Lab Talk


Common Average vs Infinity Reference in EEG

How do the average and infinity references in EEG compare, and what are other reference free approaches?

In the previous blogpost, we looked at how the choice of reference impacts EEG power spectral analysis and connectivity estimation. In this blogpost, we will compare the two commonly used reference techniques – average reference and infinity reference in more detail and also look at other reference-free approaches.

There was previously widespread consensus in the EEG community to re-reference EEG data to a common average reference. However recently this notion has been challenged by the infinity reference.

The Average Reference

To recap, the idea behind average reference is to compute the average of the signal at all EEG electrodes and subtract it from the EEG signal at every electrode for every time point. The simple rationale behind this is that we can approximate the head as a sphere and assuming that the sum of all the potentials recorded on the whole sphere due to current sources inside it is zero, this would make for a quiet or electrically neutral reference.  However, in practice, to achieve such an ideal reference one would require large number of electrodes that cover the whole head uniformly, which is not the case in EEG recordings where limited number of electrodes cover mostly the upper part of the head [1].

Infinity Reference or Reference Electrode Standardization Technique (REST)

To mitigate this issue Yao and colleagues introduce the reference electrode standardization technique (REST) or infinity reference technique, where the idea is to come up with a virtual reference location that is at infinity [2].  The idea of REST is based on the assumption that the same underlying sources S are responsible for the EEG data recorded with two different references.  Using a linear relationship, EEG data recoded with an infinity reference can be expressed as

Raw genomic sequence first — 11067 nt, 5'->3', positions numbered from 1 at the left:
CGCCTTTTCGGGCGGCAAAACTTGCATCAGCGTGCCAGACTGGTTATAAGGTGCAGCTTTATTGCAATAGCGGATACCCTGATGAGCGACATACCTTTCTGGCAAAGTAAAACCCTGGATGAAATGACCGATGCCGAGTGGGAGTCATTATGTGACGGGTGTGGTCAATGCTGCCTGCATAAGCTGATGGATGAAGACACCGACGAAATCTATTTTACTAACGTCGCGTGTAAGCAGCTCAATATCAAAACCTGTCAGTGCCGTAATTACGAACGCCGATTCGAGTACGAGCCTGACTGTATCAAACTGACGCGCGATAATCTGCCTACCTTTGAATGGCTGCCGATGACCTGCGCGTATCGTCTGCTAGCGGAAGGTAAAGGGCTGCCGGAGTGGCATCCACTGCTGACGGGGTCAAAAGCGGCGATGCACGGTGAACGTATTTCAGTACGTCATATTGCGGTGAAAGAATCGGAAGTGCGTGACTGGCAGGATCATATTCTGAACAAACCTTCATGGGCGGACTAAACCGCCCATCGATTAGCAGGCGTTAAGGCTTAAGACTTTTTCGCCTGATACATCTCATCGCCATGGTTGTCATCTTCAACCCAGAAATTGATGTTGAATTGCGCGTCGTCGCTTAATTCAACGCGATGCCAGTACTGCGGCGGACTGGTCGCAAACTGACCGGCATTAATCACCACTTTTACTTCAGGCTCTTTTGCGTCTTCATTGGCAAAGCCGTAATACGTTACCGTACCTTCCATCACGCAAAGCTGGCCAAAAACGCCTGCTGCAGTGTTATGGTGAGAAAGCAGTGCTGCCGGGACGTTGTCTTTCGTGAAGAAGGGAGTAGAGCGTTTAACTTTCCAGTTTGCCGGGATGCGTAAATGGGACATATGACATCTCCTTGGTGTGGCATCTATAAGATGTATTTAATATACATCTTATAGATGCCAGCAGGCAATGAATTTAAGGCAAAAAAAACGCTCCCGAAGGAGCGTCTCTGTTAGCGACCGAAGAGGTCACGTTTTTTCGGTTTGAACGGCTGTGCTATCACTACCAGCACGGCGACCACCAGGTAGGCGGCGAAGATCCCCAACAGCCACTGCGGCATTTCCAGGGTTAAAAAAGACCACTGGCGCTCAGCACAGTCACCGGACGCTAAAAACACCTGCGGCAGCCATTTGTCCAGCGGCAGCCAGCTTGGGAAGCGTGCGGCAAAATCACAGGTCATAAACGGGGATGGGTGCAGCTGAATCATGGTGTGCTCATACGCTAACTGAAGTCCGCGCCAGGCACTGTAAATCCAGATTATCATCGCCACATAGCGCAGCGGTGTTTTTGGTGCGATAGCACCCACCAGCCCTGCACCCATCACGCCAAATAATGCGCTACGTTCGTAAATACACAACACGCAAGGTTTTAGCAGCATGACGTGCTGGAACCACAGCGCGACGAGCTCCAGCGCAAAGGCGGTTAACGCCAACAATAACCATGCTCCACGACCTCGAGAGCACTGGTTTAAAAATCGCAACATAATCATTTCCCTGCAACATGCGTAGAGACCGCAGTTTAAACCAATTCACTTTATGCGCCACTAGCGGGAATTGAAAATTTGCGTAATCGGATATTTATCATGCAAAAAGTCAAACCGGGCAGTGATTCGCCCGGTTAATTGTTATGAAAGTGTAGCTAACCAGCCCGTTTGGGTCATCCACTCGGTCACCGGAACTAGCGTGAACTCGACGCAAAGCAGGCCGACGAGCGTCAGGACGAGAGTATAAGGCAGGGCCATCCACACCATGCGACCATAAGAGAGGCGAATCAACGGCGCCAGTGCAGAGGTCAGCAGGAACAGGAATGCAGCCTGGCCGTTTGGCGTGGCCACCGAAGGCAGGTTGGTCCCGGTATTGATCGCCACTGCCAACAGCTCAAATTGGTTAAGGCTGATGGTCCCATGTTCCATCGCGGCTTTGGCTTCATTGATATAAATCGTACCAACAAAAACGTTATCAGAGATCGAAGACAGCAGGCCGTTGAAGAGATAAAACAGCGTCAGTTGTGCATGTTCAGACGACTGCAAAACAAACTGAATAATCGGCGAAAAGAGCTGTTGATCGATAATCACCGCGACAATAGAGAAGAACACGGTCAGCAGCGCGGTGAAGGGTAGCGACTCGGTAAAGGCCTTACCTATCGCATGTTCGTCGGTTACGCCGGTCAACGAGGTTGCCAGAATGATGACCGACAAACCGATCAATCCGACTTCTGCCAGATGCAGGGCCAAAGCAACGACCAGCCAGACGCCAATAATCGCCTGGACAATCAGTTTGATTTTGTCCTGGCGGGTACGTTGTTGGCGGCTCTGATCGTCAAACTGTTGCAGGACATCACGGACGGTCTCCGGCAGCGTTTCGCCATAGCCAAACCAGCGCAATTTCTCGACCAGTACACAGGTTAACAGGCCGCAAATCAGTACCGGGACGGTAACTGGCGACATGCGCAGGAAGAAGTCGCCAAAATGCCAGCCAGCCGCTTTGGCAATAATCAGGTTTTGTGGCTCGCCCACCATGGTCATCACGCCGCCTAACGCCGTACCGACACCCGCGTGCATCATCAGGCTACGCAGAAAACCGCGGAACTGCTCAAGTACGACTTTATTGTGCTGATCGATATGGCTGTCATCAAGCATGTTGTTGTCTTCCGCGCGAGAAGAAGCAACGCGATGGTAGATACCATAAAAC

V = GS

where G is the lead-filed matrix or simply a transfer matrix which maps the sources S to the EEG sensors. Such a matrix is typically obtained by constructing the head model. Let’s assume that we have recorded EEG data, Vm with reference to mastoid, which can be expressed as

Vm = Gm S

Where Gm is the lead-field matrix (similar to G but with mastoid reference). Combining the above two equations we have,

V =G*(Gm+*Vm )


where Gm+ is the pseudo-inverse of  Gm.  Thus in order to re-reference EEG data to infinity reference, one simply needs to compute G*Gm+.  Although a simple approach, REST depends fundamentally on the head model, which can lead to biased estimates due to uncertainty regarding tissue conductivity and inaccurate segmentation.  Thus, although REST can also be affected by electrode coverage, having an accurate head model is the most important factor, since accurate head model can decrease coverage error [1].

Other reference-free approaches